Homework Gallery Takes the Viewer Back to Their “Salad Days”

Homework Gallery cofounders Aurelio Aguilo and Mayra Mejia
Homework Gallery cofounders Aurelio Aguilo and Mayra Mejia Photo courtesy of Gabriel Duque
Homework Gallery wants you to lean into your salad days, back to when stress seemed like an impossible feeling.

Its upcoming group exhibition, "Salad Days," reminisces about youth's innocence, optimism, and enthusiasm through a series of free interactive activations, educational workshops, performances, and career opportunities uplifting local creatives. The show runs from September 9-23.

The nomadic gallery, cofounded by Latinx visual artists Aurelio Aguilo and Mayra Mejia, emphasizes its commitment to strengthening democracy and accessibility for emerging artists, something they lacked while growing up in the Dominican Republic.

"Whenever I traveled with my parents, I used to always buy art books by famous painters — [Salvador] Dalí and the classics — but just those coffee-table-type books," Mejia says. "I don't remember going to galleries or anything like that."

The pair stumbled upon the Shakespearean idiom "salad days" last summer after testing positive for COVID-19. The term refers to a carefree period of naive idealism and pleasure.

"We're extremely bombarded with bad news all the time, and all of this is unprecedented," Aguilo says. "Like, Jesus, why can't we go back to those salad days when we were full of hope, when we had so much life ahead of us?"

Merely a year young, Homework never exhibits its founders' work; promoting other artists comes first. The artists on display in "Salad Days" include Thomas Bils, Beth Rhodes, Dylan Matamoros, and Muu Blanco — each exploring their own realities of naiveté and liberation through paintings, cartoons, and drawings.

Matamoros took a humorous approach to his collection about an exhausting cycle of working in order to survive — a theme he feels resonates with many, especially as a recession threatens the nation. He compared the human work-to-life ratio to a rat running aimlessly through a wheel and never reaching the sliver of cheese.

"These paintings explore how the rat race took away the purity of my salad days since early adulthood, and how it has affected my perception of myself and those closest to me," Matamoros tells New Times.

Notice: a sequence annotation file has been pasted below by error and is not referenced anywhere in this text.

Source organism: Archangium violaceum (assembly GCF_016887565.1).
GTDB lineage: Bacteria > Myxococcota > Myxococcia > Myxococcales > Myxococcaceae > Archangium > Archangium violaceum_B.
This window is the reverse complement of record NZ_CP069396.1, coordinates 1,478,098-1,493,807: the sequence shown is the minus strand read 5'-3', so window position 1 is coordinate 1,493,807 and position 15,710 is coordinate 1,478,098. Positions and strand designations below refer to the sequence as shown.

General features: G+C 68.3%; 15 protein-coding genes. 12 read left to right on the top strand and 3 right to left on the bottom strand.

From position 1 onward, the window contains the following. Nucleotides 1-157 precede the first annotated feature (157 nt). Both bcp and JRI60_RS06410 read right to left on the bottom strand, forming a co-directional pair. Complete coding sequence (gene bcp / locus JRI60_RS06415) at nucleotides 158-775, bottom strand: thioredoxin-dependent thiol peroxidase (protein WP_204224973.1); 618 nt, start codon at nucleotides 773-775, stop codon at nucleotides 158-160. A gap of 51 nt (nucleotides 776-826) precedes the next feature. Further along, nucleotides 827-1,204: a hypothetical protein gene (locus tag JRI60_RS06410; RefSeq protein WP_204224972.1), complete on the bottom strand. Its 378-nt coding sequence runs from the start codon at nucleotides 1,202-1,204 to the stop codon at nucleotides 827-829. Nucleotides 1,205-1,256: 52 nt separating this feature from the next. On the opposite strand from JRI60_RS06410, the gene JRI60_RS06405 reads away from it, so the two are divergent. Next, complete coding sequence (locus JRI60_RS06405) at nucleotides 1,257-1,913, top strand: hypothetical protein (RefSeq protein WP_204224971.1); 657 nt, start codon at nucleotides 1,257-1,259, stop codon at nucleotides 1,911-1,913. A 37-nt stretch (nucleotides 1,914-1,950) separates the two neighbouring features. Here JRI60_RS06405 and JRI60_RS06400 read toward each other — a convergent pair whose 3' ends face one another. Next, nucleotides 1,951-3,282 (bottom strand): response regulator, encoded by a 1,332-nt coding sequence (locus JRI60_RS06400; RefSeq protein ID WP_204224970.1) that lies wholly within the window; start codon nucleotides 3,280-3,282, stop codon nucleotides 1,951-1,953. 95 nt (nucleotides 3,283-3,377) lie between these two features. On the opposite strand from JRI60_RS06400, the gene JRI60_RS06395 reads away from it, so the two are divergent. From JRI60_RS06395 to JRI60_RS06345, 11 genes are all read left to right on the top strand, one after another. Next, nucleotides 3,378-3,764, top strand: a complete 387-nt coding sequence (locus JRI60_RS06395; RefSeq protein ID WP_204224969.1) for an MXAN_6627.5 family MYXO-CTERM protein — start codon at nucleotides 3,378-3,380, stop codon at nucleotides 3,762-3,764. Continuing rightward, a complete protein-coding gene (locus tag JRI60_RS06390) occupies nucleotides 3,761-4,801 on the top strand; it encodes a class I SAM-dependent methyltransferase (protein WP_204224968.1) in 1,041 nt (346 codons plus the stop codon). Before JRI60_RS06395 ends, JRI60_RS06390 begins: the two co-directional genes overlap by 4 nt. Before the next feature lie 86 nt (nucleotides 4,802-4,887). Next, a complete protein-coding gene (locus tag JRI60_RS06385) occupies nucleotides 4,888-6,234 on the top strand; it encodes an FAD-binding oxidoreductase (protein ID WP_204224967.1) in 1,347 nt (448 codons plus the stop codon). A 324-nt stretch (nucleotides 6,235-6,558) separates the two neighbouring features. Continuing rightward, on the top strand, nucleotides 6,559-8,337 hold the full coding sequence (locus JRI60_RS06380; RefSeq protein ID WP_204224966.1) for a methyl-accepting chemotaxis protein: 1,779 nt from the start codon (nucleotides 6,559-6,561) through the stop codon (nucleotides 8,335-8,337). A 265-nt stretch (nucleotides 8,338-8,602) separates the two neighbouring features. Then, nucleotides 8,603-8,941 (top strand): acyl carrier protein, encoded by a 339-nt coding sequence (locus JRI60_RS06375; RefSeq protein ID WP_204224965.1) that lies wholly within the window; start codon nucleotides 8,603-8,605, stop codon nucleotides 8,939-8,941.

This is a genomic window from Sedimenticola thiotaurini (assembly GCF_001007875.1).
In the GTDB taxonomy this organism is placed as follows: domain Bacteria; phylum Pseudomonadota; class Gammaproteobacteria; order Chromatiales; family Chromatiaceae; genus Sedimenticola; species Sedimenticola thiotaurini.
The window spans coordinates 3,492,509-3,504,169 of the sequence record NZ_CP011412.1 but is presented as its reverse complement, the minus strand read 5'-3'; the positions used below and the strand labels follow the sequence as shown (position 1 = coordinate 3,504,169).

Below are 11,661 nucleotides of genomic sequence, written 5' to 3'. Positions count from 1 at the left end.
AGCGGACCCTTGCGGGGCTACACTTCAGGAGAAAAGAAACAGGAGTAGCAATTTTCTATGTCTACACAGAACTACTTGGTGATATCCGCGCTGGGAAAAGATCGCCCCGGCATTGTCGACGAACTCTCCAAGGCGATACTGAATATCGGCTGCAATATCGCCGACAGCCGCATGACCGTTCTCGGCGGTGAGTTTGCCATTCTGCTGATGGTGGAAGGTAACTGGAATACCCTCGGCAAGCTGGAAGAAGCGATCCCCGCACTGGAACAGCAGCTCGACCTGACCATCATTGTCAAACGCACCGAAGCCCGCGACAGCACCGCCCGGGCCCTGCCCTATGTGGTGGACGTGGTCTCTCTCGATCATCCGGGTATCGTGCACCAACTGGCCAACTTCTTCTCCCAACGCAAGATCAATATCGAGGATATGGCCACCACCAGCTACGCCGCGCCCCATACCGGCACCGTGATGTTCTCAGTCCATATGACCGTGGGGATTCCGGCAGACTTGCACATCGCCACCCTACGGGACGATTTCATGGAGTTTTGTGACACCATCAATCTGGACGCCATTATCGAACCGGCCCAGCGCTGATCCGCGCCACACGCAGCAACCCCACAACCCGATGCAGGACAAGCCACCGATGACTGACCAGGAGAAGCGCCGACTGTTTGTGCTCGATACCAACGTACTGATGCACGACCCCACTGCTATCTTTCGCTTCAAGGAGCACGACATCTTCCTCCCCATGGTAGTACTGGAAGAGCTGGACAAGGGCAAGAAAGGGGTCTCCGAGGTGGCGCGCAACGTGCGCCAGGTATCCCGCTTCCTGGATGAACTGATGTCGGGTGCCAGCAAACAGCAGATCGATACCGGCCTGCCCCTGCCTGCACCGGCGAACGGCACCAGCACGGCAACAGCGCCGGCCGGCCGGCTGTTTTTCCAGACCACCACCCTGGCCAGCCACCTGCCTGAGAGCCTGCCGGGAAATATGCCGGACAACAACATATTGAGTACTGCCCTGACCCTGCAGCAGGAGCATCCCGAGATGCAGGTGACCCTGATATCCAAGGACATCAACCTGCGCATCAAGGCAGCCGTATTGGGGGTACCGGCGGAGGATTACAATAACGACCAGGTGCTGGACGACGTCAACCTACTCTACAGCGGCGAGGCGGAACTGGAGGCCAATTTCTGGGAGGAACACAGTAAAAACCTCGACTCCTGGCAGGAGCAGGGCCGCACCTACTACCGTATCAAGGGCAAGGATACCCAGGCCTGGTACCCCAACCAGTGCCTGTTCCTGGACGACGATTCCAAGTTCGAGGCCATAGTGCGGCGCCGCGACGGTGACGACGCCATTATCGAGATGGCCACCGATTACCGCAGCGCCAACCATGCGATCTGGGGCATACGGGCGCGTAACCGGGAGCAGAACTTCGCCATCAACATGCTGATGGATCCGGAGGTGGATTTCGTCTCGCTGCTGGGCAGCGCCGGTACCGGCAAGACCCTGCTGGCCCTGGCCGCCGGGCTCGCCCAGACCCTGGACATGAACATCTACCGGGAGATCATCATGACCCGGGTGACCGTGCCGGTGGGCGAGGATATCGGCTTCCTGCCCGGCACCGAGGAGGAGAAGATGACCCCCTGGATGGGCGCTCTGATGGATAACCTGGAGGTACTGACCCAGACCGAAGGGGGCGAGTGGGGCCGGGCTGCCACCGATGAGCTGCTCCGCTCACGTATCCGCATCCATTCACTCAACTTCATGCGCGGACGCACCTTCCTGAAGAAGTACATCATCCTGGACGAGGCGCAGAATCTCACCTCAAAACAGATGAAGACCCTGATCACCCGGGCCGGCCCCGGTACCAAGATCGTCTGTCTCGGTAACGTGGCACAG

The entire collection also reflects the beauty and freedom Mejia felt as a child in the D.R.

"I spent a lot of time on the countryside of the island, just being out and happy without a worry of being held back," Mejia recalls. "I think youth on the island are very similar to here in Miami, where kids can sort of run wild without feeling held back by anything."

Aguilo and Mejia struggled to find a sense of guidance and mentorship on the island. It wasn't until the couple moved to Miami — a city they expected to ooze in art — that they noticed a lack of guidance on transitioning from independent art-making to professionally earning an equitable income through work.

"We find that a lot of art students and emerging artists don't know what to do after they graduate," Aguilo says. "We want to tap into those grassroots and show it's possible to make a living outside of these big commercial galleries."

He notes the recent spike in consumer prices, which rose by 8.5 percent in the U.S. over the past year, according to the U.S. Department of Labor.

"We don't want to be that white-walled, cold, reclusive gallery that only caters to collectors or the rich," Aguilo says. "We want everyone to leave with something."

In an effort to foster all communities regardless of income or class, Homework offers materials and merchandise for sale outside of the higher-priced pieces on display. Merch includes various ceramics, artist books, handcrafted candles, and prints.

"There's a community growing here, but there's a specific exhibition calendar and art fair circuit where artists have to be present in order to grow," Aguilo notes.

He's also seen a shift in the city's art scene from when he moved to Miami in 2008 to pursue a bachelor's in visual arts at Miami International University of Art and Design. In 2013, he left for New York City to attend Sotheby's Institute of Art and earn a master's in art business.

During this time, Aguilo found himself losing focus on his intended career path: painting and art direction. Instead, his professors drilled and promoted graphic design as the ideal for employment opportunities.

"At times, it can be a challenge, but we've learned we're not limited to just graphic design," Aguilo says. "I think the art community here has become a lot more commercial since then."

Homework aims to change that. The duo takes pride in its irregularly scheduled exhibits, which Aguilo and Mejia believe heighten the exclusiveness of art.

"We don't necessarily have to have a permanent physical space. It's more interesting, culturally," Aguilo emphasizes. "Why not be nomadic? Follow a different rhythm?"

"Salad Days." On view through Friday, September 23, at the Knoxon, 7411 Biscayne Blvd., Miami; Admission is free with RSVP via
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